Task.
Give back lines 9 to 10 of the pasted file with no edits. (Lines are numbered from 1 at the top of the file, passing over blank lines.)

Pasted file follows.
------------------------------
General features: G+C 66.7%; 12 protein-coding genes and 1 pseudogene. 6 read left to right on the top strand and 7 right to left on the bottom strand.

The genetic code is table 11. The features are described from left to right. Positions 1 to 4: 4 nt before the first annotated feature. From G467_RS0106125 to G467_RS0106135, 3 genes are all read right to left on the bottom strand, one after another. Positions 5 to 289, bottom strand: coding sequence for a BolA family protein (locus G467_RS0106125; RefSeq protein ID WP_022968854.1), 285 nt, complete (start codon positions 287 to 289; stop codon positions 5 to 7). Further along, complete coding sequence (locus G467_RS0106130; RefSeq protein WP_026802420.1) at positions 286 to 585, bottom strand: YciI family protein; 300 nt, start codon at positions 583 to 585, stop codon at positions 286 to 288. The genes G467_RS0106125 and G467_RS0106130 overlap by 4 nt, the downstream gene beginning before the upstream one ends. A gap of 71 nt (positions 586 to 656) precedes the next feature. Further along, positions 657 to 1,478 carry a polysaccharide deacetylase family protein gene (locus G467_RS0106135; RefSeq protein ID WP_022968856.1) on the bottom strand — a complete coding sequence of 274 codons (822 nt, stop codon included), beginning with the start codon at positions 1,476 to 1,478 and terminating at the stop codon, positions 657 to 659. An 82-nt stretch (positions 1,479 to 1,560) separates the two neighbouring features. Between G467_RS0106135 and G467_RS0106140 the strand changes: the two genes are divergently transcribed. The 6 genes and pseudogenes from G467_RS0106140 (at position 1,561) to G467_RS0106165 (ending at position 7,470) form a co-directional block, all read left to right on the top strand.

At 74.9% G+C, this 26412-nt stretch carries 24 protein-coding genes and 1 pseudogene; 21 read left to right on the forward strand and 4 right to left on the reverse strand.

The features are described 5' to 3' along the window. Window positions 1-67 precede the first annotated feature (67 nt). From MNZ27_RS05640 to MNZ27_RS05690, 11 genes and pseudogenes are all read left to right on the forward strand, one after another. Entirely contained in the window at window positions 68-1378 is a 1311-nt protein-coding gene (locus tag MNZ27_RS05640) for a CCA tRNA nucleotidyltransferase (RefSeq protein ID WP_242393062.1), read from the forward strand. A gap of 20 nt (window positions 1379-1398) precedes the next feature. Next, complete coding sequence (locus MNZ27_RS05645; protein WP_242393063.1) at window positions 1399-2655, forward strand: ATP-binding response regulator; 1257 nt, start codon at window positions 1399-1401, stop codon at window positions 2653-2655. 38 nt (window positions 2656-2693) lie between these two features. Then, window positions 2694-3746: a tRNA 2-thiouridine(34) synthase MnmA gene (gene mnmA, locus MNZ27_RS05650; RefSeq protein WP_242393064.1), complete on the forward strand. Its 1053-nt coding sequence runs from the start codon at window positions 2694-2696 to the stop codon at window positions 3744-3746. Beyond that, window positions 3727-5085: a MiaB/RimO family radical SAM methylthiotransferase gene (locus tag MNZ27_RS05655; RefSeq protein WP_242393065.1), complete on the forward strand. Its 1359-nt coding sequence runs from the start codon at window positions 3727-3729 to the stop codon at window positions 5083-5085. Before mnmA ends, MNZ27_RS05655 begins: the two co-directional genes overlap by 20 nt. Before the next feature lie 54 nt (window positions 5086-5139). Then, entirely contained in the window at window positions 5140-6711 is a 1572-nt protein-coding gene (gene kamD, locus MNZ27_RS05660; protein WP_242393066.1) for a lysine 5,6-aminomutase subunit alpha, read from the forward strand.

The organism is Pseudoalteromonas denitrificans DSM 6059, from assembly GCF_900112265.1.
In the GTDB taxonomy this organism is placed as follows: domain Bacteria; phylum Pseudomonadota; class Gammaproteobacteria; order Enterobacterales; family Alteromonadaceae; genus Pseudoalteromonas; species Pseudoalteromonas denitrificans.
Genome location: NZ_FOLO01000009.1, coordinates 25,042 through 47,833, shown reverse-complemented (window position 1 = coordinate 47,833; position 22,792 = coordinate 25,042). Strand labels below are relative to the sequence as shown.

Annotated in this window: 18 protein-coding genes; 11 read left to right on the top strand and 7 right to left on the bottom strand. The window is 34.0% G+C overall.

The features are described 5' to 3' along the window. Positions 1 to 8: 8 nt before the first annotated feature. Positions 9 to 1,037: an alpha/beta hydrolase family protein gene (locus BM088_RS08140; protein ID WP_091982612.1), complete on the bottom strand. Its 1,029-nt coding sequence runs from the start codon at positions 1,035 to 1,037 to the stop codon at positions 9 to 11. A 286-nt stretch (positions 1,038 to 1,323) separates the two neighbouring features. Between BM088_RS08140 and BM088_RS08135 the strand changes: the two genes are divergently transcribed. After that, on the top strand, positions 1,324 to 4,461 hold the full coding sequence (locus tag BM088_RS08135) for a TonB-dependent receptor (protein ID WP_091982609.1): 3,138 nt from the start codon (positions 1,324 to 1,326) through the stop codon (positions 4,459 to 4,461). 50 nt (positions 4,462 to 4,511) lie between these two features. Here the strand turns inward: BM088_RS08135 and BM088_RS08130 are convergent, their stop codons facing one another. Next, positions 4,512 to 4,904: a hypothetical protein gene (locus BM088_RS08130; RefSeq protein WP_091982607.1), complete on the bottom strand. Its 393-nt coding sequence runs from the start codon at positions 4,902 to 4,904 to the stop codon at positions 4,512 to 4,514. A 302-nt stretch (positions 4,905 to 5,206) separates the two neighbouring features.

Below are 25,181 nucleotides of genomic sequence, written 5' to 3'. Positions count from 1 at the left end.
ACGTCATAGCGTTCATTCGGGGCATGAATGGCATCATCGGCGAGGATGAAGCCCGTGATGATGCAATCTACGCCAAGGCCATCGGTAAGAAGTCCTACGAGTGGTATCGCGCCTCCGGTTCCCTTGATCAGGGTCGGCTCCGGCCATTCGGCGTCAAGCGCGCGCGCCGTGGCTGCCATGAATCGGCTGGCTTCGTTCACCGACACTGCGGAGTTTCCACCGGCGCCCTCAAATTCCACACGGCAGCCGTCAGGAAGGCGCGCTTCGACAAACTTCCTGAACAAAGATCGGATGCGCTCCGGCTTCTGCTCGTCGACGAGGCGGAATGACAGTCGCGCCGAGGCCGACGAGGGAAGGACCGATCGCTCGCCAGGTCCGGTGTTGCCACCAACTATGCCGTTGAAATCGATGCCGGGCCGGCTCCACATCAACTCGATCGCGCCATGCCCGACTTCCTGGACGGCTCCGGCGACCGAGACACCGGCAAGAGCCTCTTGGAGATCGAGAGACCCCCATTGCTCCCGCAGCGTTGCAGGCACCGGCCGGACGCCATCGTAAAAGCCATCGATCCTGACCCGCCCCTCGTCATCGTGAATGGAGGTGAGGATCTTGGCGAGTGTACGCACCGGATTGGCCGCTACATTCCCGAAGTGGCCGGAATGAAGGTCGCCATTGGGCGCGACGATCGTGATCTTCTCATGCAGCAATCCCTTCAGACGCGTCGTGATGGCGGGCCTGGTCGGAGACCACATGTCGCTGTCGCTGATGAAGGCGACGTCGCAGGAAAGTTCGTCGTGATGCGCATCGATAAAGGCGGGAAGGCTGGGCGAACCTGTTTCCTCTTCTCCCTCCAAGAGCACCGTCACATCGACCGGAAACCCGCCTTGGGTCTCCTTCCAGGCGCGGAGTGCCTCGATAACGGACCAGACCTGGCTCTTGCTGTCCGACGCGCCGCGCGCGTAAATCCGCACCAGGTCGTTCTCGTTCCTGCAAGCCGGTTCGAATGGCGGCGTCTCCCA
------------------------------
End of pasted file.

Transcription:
The features are described 5' to 3' along the window. Positions 1 to 8: 8 nt before the first annotated feature. Positions 9 to 1,037: an alpha/beta hydrolase family protein gene (locus BM088_RS08140; protein ID WP_091982612.1), complete on the bottom strand. Its 1,029-nt coding sequence runs from the start codon at positions 1,035 to 1,037 to the stop codon at positions 9 to 11. A 286-nt stretch (positions 1,038 to 1,323) separates the two neighbouring features. Between BM088_RS08140 and BM088_RS08135 the strand changes: the two genes are divergently transcribed. After that, on the top strand, positions 1,324 to 4,461 hold the full coding sequence (locus tag BM088_RS08135) for a TonB-dependent receptor (protein ID WP_091982609.1): 3,138 nt from the start codon (positions 1,324 to 1,326) through the stop codon (positions 4,459 to 4,461). 50 nt (positions 4,462 to 4,511) lie between these two features. Here the strand turns inward: BM088_RS08135 and BM088_RS08130 are convergent, their stop codons facing one another. Next, positions 4,512 to 4,904: a hypothetical protein gene (locus BM088_RS08130; RefSeq protein WP_091982607.1), complete on the bottom strand. Its 393-nt coding sequence runs from the start codon at positions 4,902 to 4,904 to the stop codon at positions 4,512 to 4,514. A 302-nt stretch (positions 4,905 to 5,206) separates the two neighbouring features.

Below are 25,181 nucleotides of genomic sequence, written 5' to 3'. Positions count from 1 at the left end.